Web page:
Comeaux 30 Aug 2016 at 21:18  
Onalimb, that's exactly right. We all have a responsibility. However, when someone doesn't live up to that responsibility, we, the writer, must put our Big Boy pants on and graciously say "Thank you," then move on. So, again, the bulk of the responsibility is on the writer. There are just too many variables to consider about the critic. And you made my point when you listed them. We must better learn how to use a critique. And when that isn't possible, we must graciously exit and move on.
Kids_table 4 Sep 2016 at 07:30  
I think when most readers comment on repetition, what they're actually commenting on is flow. If it sounds right to their ear. A good test for this is to re-read a passage out loud. Does it sound awkward when spoken? If not, feel free to keep it.

Of course, repetition is also a technique, and if you've tried to use it and readers are complaining, you ought to examine if you've done so effectively.

...brain does not process the preposition ‘of’, because it can grasp the meaning perfectly well without it.
I do think this is crap, though. The reason your brain misses the F's isn't because it's not processing the word because it doesn't need it, it's because in the word 'of' F makes a V sound.
Didn't your mother ever teach you not to click on strange links?.
Devils need advocates too.
"And there's always edits."

Harpalycus 5 Sep 2016 at 14:07  
The question is about the written rather than the spoken word, though I agree that internal verbalisation may be a factor. It certainly is a plausible hypothesis and one that I am willing to accept as a contributory factor, possibly even the most significant.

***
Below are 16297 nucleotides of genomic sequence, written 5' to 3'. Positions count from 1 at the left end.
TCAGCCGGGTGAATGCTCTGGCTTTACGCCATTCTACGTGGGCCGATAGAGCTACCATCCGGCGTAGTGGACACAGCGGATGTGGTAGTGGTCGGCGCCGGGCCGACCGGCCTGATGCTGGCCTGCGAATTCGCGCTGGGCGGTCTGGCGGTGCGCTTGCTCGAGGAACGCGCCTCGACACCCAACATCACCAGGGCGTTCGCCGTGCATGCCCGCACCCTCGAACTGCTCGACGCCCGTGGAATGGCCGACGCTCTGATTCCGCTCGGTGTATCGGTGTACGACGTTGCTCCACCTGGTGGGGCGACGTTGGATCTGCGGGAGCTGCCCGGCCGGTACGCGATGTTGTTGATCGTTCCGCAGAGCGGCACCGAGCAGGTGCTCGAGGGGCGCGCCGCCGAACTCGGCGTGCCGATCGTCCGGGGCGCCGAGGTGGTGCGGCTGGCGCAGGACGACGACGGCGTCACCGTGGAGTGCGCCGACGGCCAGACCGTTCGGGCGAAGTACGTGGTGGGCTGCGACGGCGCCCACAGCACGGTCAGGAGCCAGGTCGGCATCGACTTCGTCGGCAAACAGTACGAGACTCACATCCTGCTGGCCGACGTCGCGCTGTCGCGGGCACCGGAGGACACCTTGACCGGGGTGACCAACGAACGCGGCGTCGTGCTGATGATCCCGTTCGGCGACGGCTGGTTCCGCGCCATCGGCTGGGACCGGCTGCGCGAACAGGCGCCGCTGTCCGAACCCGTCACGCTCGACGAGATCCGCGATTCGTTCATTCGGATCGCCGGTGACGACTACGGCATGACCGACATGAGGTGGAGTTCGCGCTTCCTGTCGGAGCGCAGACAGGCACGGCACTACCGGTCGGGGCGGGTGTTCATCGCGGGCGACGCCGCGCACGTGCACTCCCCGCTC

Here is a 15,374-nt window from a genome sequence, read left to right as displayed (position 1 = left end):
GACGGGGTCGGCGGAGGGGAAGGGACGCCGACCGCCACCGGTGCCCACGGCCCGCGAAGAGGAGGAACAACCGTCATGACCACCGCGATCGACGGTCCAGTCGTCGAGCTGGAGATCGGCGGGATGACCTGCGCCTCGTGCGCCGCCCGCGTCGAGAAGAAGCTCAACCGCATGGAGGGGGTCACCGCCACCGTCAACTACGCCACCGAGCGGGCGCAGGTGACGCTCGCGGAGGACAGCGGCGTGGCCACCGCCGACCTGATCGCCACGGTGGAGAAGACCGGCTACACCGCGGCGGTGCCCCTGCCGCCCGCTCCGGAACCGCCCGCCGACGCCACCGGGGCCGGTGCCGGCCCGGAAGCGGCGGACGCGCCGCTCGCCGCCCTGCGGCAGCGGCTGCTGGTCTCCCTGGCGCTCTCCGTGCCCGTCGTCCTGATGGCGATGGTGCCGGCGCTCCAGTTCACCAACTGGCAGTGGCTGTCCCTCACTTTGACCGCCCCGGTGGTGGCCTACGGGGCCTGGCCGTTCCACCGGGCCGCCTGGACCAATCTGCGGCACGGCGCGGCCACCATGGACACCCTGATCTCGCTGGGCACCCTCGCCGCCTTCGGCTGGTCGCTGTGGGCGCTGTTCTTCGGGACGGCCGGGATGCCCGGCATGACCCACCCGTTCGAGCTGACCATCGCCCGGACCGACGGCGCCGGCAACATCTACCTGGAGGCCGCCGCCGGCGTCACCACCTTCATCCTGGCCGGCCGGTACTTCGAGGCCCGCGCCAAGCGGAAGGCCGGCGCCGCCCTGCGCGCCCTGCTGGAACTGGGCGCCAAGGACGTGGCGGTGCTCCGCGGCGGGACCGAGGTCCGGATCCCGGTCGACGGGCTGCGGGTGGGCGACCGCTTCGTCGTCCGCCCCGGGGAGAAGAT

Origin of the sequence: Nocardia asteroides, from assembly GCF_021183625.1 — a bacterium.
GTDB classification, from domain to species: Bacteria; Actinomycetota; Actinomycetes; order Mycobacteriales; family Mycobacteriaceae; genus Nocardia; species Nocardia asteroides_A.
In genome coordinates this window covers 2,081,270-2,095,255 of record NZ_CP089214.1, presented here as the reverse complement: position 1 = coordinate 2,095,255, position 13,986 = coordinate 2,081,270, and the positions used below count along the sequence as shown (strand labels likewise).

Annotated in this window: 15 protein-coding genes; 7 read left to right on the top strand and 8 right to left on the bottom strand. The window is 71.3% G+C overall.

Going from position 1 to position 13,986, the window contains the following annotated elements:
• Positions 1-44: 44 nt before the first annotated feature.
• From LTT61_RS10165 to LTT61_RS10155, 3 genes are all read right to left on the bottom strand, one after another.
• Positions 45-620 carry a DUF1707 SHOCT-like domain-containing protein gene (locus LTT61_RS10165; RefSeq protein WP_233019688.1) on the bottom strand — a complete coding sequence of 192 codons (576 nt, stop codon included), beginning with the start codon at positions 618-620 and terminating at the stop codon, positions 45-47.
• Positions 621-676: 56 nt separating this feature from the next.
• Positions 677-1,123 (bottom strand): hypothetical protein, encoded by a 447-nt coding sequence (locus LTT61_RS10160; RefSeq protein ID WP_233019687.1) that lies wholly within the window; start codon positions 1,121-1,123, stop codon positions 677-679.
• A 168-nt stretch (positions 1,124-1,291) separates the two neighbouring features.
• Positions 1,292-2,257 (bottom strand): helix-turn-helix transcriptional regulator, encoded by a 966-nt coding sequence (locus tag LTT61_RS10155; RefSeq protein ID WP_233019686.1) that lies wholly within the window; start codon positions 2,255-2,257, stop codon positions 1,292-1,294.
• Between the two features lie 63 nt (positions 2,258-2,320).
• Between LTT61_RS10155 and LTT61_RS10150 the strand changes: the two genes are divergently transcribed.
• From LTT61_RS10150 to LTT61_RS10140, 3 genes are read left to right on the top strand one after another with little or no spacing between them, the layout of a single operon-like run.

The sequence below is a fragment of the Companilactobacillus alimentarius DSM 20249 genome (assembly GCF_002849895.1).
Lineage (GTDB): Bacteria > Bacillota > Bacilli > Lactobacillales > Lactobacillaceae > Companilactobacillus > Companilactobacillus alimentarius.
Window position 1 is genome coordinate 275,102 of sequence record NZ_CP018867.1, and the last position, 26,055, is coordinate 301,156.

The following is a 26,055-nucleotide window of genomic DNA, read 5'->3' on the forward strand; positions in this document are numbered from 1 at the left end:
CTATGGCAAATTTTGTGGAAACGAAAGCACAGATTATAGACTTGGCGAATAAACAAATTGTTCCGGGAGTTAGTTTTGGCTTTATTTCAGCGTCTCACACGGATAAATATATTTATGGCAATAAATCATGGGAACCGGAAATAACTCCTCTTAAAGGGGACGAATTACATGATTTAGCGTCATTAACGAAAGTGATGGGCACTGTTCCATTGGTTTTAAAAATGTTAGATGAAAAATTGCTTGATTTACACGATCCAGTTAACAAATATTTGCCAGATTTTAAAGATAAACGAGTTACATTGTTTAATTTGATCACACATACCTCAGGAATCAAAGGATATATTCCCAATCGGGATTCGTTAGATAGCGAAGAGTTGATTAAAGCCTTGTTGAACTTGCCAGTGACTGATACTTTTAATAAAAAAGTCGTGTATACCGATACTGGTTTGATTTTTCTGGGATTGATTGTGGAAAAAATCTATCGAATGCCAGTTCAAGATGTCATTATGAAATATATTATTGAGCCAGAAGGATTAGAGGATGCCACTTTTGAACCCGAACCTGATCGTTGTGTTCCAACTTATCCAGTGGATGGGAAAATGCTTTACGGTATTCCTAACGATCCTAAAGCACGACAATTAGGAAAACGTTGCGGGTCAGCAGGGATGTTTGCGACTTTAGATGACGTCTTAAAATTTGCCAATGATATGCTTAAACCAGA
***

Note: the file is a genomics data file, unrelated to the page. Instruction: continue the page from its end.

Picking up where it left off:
But on what evidence is the conclusion based that makes it so certain that Kids Table's interpretation is absolutely correct and the alternative is such 'crap'?

As a little exercise of no scientific credentials whatsoever I constructed a sentence:

To stop angry men it is sufficient to take an old can full of aniseed and wave it under their noses.

I then asked five people to read it and count the number of 'n's.
They were then immediately asked to go through it and identify those they had missed.
My prediction, according to my hypothesis is that 'an' and 'and' would most likely to be missed.
Overall 9 words were missed, consisting of two 'under's, three 'and's and four 'an's. It is surely significant that none were the significant nouns and adjectives, one is a preposition, one an article and a conjunction.

Stromberg 18 Jun 2018 at 04:10  
Just came across this post. You're right—repetition should always be excised. Nowadays with Netflix and Facebook, everybody's too busy to read the same words over and over.

No, that should be, "the same words over."

Other improvements on inefficient old phrases:
"To be, or not."
"Government of, by and for the people."
"Free at last, thank God Almighty."
"Early to bed and rise."

And the list goes on and on and on.
Bentletter 18 Jun 2018 at 05:39  
Many people will resort to great lengths to attain beauty. Others will not. Some people will buy expensive creams to remove wrinkles. Others might actually think wrinkles can be beautiful in their own way and not worry about them at all. Still others may simply value saving a buck over chasing after beauty.

Whether you want to kill the repetition in your writing, or alternatively, think repetition can be beautiful in its own way, comes down to personal core values.

In my opinion, the core values inside a person should be a far stronger force guiding their writing, than anything (rules, critters) coming from the outside.

Peace out.